One of the biggest stories to come out of the aftermath of the Iowa caucuses was the huge turnout of young voters. The day after the caucuses, papers were littered with breathless headlines about what Time magazine called Obama’s “Youth Vote Triumph.” As a headline in The Nation put it, “Young People Just Made History.” People wondered aloud if they misjudged the generation that seems to get more excited about Facebook than about the war in Iraq.

But what’s getting lost in all the talk about the unprecedented number of youth voters is that, relatively speaking, turnout for the 17- to 29-year-olds bracket shouldn’t have been so shocking. Data compiled by Center for Information & Research on Civic Learning & Engagement, a non-profit group focused on youth civic and political involvement, shows that while Democratic youth turnout was substantially higher than that of Republicans, the total percentage of caucus-goers under the age of 30 was 18 percent, up just one percentage point from 2004.

What this means is that while the youth vote did go up dramatically, so did everyone else’s vote. The real story is that turnout was up, not that youth turnout was up. Last weekend’s narrative that young people have finally shaken off the stranglehold of apathy that had seemingly gripped our generation, while inspirational, rings a little hollow. We were never that detached to begin with.

Sure, there aren’t protests on the Diag like there used to be. But even in 1972, the general election voter turnout for people under age 30 was only about 55 percent – not that much higher than it is now. The worst years for youth voter turnout since then were also the lowest for the rest of the population: 1996 and 2000. Even in those two years, the rates hovered around 40 percent. Once our generation reached the voting age in 2004, turnout again jumped to almost 50 percent. The truth is, kids these days aren’t as apathetic as the pundits think we are.

What does this mean for the Democratic victor in Iowa, Barack Obama? First, as far as the primaries go, his emphasis on the youth vote was well placed. With 57 percent caucusing for him, young voters gave a more resounding endorsement to Obama than evangelical Christians did to Mike Huckabee, and that’s saying something. Young voters did make the difference Friday, but not because of some miracle of turnout – more likely it was because they voted as more of a block.

Second, because the high voter turnout was the continuation of a trend, not a statistical blip, Obama need not fret about youth in the general election. Young voters will turn out, just like they always have. Plus, youth turnout is on a clear upswing, so there’s no real reason to think it won’t continue rising even above 2004 numbers.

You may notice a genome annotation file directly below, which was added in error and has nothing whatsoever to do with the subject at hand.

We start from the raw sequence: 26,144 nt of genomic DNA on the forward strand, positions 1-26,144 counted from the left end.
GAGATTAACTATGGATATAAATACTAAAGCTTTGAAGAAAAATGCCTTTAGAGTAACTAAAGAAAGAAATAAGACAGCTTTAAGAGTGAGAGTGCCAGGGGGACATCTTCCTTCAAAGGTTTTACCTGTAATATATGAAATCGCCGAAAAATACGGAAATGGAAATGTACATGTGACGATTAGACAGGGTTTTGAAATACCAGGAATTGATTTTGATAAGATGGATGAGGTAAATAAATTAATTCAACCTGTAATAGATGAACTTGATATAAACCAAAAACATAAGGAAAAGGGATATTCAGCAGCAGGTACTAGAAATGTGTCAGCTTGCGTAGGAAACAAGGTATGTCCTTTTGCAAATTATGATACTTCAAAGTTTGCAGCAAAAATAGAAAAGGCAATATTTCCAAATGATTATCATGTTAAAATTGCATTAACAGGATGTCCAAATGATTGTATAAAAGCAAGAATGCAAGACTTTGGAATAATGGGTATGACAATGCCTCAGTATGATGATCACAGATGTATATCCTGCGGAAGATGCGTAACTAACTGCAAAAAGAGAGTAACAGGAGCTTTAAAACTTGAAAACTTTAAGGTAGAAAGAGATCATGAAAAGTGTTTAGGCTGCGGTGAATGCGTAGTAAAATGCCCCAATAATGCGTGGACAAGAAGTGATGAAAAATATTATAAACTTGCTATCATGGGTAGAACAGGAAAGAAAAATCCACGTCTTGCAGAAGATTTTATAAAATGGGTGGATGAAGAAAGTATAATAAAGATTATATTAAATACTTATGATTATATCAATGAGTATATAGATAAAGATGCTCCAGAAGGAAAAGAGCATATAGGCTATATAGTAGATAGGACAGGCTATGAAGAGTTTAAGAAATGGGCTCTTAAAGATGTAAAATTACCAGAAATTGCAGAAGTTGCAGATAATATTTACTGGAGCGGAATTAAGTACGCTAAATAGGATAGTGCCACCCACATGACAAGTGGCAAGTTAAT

Unfortunately, that doesn’t mean Obama would have an easy ride in the general election. As John Kerry could tell you, the youth vote isn’t everything. In 2004, Kerry owed his loss largely to social conservatives voting for the controversial constitutional amendments to ban gay marriage that also appeared on many ballots, not because youth voters abandoned him.

A lot has changed since 1972. Now that Students Organizing for Labor and Economic Equality isn’t stripping down rugby players outside the Fleming Administration Building anymore, compelling student protest has all but disappeared. The only Diag gathering of any real significance this year was the Go Blue, Beat OSU Pep Rally, and a lot of good it did us. Still, weighted for population, young people made up a larger percent of the electorate in the 2004 presidential election than they ever have before – more than even in 1972, when 18-year-olds got the vote. That’s impressive, especially considering we didn’t even live through a draft.

Still, it’s probably wise for the Obama campaign to keep thinking about young voters the way it has in the past, as “icing on the cake.” Obama can’t rock the student vote all the way to the White House any more than Clinton could rely on her strongest demographic of older, married women to take her all the way – and they account for more of the population than the 17-29 year old bracket. Obama will get a boost if he can ride the already upward trend of youth turnout without making it a comprehensive strategy, and it’s possible that it could make the difference.

After all, who wants to eat a cake without icing?

Anne VanderMey is the Daily’s magazine editor. She can be reached at vandermy@umich.edu.

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